But I’ve seen it over and over again, once someone hits financial independence, the tendency is to continue working, but now on their own terms. Starting a business becomes a lower hurdle because the consequence of failure is not catastrophic.
I admire anyone who puts it all on the line for a business idea. But that kind of risk taking isn’t for everyone.
Enter the side hustle. With a side hustle, both young and old can start a business while still maintaining a steady income. Plenty of online entrepreneurs started their businesses by wading in first. The internet not only opened up many opportunities to start online businesses, it became a forum to learn about and teach almost anything.
Starting a blog was my way of wading into online entrepreneurship without knowing what the hell I was doing. It’s a low-risk endeavor that you can start for a very small investment. This blog is a small little side gig. However, through the blog I’ve learned what is really possible. Sure blogging can be a career, but making money online can be much more than a blog. A blog is simply the entry point. Starting one can increase your earning potential without abandoning a cushy job first.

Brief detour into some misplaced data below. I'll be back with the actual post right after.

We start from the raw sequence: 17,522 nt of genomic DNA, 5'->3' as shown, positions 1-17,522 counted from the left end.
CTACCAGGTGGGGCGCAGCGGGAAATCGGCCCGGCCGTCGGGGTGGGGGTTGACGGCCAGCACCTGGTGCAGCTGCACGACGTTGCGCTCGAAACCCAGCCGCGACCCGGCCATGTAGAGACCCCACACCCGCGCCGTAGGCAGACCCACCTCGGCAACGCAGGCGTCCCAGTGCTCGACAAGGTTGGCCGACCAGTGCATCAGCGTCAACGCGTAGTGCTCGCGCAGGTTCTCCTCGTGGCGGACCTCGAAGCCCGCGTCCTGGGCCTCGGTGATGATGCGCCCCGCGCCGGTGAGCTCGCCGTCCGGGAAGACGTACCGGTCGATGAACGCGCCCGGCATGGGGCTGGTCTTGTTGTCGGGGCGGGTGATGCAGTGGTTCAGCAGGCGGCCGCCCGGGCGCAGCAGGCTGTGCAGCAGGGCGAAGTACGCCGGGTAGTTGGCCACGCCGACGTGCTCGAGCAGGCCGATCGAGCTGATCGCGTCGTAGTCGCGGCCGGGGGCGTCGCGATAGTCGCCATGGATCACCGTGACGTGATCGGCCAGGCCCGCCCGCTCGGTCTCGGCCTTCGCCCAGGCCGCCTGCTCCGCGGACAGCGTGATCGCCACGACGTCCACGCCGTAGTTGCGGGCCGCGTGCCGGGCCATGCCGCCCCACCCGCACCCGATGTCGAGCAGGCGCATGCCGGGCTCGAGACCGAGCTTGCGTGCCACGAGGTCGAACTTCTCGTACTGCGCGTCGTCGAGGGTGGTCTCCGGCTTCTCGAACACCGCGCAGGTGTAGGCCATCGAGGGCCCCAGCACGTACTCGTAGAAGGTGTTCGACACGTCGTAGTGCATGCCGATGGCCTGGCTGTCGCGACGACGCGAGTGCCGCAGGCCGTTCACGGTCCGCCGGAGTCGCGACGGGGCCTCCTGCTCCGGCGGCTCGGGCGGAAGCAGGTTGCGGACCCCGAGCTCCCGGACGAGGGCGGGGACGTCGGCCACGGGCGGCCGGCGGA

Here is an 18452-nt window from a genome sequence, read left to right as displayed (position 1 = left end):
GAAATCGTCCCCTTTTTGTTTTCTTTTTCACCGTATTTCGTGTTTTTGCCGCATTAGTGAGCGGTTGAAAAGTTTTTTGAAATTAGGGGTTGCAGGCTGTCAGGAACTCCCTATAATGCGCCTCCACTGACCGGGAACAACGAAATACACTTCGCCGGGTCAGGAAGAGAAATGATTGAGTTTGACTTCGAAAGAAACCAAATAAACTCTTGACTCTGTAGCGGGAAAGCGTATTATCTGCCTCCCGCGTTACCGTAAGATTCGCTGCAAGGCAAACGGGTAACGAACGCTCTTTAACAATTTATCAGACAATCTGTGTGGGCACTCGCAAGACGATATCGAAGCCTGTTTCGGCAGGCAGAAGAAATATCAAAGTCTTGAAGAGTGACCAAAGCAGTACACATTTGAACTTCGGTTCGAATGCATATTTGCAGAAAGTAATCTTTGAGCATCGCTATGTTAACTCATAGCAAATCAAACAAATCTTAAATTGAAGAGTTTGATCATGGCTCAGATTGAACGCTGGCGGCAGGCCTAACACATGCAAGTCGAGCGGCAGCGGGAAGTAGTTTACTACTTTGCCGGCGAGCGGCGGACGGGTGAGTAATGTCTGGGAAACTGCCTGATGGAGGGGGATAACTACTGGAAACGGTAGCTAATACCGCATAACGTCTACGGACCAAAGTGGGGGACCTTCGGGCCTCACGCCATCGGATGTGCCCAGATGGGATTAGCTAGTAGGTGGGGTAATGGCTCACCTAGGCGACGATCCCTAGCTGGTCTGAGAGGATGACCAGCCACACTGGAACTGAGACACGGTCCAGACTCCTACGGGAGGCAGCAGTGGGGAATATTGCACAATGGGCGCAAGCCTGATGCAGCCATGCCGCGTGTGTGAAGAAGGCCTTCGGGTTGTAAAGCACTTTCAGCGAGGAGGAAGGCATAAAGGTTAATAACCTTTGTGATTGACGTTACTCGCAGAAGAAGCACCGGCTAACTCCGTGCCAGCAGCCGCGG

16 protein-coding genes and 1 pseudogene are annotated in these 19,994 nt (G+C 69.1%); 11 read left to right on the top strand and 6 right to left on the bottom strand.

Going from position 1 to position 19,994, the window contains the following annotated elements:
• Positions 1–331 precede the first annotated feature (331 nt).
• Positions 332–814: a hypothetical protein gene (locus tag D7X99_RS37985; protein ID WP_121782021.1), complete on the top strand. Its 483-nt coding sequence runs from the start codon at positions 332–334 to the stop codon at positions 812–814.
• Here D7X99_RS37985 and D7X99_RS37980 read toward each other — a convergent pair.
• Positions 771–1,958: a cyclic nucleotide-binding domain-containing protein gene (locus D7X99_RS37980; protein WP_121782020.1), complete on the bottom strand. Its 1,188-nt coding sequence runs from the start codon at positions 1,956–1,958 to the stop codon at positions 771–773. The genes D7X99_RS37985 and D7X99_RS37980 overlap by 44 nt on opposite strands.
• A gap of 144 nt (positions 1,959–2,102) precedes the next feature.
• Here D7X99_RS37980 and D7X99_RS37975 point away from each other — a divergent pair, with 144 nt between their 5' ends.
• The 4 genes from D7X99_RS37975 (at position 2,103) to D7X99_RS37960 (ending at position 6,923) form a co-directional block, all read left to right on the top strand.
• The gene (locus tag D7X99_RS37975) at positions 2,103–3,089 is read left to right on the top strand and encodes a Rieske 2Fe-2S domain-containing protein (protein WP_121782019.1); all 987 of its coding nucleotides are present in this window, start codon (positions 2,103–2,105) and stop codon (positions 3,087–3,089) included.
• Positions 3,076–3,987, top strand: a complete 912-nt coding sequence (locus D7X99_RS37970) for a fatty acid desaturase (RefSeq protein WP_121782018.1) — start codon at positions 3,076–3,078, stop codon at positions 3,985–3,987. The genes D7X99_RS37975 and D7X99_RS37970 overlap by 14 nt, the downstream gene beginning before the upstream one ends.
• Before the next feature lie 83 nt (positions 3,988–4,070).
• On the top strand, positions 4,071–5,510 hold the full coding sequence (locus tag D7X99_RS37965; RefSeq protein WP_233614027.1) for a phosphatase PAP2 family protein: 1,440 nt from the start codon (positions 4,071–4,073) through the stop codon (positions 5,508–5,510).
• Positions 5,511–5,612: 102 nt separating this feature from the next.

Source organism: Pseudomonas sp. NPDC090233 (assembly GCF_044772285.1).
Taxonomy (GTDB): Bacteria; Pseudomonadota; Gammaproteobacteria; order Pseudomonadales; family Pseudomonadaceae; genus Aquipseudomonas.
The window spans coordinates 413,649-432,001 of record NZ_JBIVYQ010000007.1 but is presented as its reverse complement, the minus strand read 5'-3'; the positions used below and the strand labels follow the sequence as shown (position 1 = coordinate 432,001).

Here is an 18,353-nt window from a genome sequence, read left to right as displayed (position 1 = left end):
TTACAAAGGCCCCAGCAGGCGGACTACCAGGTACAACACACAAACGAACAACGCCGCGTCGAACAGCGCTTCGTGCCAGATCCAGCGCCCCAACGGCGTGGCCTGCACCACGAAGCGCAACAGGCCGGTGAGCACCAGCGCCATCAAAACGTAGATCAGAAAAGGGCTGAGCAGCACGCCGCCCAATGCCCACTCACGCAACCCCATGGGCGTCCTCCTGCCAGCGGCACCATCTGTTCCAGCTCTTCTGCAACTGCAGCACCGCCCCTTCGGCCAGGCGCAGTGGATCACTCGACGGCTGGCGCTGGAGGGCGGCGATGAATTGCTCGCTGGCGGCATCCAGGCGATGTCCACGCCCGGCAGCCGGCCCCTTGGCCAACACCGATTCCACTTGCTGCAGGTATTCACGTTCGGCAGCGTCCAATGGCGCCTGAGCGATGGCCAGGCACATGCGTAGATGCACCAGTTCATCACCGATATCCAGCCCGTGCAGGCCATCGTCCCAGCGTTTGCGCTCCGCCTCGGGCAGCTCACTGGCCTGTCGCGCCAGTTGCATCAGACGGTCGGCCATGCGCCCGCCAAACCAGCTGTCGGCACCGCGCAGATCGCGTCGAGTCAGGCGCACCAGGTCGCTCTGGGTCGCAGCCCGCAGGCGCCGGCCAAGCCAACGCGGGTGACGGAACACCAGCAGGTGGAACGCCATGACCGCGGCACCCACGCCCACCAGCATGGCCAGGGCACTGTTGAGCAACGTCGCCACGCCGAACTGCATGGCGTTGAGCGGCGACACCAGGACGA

One Last Personal Discovery
When I wrote the NSFW post, I did believe money was my only motivation for working. Since then, I’ve discovered another.
The last few months on my old project felt rather mundane, much more so than the seven previous years. Part of it was lack of challenge, and part of it was me beginning to see the light in other areas of my life.
As I’ve built this blog and learned about running a small business online, I’ve turned to books, podcasts and other writers and entrepreneurs for inspiration.
One consistent self-improvement technique is to surround yourself with other successful people. They say you are just like the ten people you spend the most time around.